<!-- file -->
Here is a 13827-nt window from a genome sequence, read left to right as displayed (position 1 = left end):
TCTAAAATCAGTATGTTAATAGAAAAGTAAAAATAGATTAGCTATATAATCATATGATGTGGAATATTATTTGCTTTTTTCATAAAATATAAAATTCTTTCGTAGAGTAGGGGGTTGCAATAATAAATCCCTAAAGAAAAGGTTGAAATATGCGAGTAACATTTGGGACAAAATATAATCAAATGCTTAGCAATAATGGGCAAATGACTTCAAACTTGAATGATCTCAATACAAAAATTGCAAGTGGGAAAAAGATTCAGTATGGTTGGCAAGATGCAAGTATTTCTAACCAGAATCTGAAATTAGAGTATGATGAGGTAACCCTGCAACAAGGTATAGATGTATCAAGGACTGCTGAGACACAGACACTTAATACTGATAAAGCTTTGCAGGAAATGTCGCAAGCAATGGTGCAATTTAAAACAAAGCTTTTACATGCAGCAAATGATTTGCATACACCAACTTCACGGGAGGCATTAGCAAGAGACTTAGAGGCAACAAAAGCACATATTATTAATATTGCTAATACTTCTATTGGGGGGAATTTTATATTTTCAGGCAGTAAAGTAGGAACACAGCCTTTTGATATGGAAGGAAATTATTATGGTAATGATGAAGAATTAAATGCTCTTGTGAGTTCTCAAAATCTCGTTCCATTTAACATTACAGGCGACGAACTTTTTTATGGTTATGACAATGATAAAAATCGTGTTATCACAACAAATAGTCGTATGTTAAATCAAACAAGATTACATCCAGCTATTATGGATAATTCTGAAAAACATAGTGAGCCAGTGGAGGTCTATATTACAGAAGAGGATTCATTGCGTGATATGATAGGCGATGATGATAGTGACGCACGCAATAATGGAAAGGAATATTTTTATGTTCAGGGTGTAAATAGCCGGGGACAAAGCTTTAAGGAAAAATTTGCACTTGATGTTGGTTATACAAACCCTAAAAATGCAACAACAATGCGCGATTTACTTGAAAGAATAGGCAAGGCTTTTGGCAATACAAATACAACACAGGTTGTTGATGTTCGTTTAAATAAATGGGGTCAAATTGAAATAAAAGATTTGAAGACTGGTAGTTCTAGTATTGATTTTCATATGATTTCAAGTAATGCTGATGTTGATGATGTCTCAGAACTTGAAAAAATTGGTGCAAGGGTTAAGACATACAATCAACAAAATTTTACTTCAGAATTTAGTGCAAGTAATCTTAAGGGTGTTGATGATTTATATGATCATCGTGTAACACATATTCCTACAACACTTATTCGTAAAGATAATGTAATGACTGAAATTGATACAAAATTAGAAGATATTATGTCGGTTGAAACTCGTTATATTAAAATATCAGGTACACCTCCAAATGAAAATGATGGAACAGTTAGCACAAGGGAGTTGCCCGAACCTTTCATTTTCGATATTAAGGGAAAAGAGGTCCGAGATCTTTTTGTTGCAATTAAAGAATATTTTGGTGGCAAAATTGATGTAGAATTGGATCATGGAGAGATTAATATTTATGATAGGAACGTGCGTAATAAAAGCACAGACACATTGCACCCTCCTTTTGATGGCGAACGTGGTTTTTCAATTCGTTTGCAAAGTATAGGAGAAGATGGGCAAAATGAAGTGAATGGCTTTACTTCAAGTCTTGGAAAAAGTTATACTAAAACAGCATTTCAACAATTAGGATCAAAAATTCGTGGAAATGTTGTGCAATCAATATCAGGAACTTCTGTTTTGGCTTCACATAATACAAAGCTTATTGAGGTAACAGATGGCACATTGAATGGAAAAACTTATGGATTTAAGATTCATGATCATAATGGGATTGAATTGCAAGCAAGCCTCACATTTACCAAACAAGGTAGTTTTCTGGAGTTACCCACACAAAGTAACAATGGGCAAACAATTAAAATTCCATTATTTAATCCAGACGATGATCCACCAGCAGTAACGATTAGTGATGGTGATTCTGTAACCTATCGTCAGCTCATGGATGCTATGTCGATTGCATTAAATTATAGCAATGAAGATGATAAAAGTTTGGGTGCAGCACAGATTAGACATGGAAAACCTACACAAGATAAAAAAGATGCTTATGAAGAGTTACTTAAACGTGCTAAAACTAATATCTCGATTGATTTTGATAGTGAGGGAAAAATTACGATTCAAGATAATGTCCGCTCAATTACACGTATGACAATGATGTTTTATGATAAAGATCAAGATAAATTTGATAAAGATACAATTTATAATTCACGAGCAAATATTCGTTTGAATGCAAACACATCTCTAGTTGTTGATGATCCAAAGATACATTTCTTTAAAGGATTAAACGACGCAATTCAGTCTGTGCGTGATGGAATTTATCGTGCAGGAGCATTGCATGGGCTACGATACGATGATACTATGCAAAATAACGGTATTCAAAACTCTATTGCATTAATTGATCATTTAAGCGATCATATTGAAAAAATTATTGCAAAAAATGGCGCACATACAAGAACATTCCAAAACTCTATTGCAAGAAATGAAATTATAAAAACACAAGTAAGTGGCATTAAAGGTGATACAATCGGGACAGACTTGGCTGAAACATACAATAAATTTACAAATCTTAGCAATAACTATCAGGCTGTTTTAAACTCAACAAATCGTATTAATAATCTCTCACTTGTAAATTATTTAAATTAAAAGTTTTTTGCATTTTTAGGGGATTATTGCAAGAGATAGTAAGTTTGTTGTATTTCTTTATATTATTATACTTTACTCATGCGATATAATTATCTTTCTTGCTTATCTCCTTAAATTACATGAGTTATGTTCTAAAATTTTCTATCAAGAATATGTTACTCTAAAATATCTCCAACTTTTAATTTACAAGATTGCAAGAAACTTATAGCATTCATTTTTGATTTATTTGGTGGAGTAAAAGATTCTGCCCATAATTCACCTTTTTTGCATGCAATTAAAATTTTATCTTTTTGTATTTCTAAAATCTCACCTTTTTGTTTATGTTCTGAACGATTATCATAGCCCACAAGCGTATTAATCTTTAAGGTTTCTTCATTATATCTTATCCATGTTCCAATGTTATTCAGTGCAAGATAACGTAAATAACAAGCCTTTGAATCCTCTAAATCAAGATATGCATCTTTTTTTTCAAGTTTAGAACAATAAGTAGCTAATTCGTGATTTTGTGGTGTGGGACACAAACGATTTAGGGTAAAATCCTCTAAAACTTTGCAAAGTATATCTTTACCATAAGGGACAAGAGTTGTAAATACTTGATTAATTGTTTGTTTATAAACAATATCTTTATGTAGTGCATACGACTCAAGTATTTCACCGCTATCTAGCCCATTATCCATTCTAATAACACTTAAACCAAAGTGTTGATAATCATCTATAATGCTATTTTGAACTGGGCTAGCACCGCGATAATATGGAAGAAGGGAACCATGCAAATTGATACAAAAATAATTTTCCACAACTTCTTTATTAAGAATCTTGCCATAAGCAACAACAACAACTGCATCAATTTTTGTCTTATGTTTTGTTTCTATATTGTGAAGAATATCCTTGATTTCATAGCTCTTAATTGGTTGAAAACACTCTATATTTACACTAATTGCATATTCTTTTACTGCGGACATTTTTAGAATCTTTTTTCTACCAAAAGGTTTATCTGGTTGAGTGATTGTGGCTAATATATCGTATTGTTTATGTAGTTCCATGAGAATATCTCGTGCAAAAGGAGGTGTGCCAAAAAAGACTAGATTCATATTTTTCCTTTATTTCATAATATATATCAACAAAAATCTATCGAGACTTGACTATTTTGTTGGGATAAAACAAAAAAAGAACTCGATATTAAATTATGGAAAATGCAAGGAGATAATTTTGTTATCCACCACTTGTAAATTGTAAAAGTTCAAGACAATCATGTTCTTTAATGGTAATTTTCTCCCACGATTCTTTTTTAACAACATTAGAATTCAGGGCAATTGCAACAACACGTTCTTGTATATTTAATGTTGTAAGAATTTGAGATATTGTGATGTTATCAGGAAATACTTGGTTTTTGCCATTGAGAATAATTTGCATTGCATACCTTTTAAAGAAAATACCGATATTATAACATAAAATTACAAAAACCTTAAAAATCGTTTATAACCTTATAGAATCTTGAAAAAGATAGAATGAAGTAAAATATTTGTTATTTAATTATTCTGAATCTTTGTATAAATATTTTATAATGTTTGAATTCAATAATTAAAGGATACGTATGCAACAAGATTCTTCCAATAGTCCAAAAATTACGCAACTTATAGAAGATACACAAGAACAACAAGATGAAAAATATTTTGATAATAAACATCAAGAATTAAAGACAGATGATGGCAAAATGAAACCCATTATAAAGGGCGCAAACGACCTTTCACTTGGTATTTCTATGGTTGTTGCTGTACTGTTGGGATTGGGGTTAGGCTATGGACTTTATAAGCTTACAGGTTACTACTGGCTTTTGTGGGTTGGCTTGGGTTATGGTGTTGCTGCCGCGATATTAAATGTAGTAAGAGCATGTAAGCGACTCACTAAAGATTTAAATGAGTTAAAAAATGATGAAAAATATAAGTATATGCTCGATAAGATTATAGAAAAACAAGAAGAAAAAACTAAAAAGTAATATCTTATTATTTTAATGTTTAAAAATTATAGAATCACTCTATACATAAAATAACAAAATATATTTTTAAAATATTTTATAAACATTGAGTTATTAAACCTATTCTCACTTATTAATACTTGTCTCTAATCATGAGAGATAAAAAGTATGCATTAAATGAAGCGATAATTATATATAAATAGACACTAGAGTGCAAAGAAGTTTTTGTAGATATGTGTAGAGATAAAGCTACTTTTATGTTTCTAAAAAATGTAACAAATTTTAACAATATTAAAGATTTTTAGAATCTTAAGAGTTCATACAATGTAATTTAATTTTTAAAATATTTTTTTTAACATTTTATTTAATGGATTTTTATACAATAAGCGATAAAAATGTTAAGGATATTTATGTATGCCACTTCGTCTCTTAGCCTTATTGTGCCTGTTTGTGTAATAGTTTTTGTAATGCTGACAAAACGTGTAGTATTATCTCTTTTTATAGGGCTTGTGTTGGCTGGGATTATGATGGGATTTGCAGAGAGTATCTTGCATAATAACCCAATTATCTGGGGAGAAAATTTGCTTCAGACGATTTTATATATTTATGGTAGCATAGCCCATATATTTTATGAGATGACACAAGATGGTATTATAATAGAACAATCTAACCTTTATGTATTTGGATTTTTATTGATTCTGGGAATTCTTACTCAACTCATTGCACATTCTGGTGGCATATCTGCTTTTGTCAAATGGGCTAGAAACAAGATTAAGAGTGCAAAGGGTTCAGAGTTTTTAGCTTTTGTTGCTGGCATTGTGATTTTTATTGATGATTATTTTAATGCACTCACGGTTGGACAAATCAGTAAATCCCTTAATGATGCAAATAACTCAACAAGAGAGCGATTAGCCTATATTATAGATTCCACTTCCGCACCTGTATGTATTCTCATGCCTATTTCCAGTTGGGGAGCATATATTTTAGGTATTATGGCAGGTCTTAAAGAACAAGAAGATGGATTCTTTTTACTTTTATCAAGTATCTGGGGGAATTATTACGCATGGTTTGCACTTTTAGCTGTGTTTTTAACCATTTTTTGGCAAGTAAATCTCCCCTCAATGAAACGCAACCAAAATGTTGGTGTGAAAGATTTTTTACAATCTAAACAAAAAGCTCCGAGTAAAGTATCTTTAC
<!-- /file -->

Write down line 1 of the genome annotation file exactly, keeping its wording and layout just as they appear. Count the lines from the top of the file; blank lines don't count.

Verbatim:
Here is a 13827-nt window from a genome sequence, read left to right as displayed (position 1 = left end):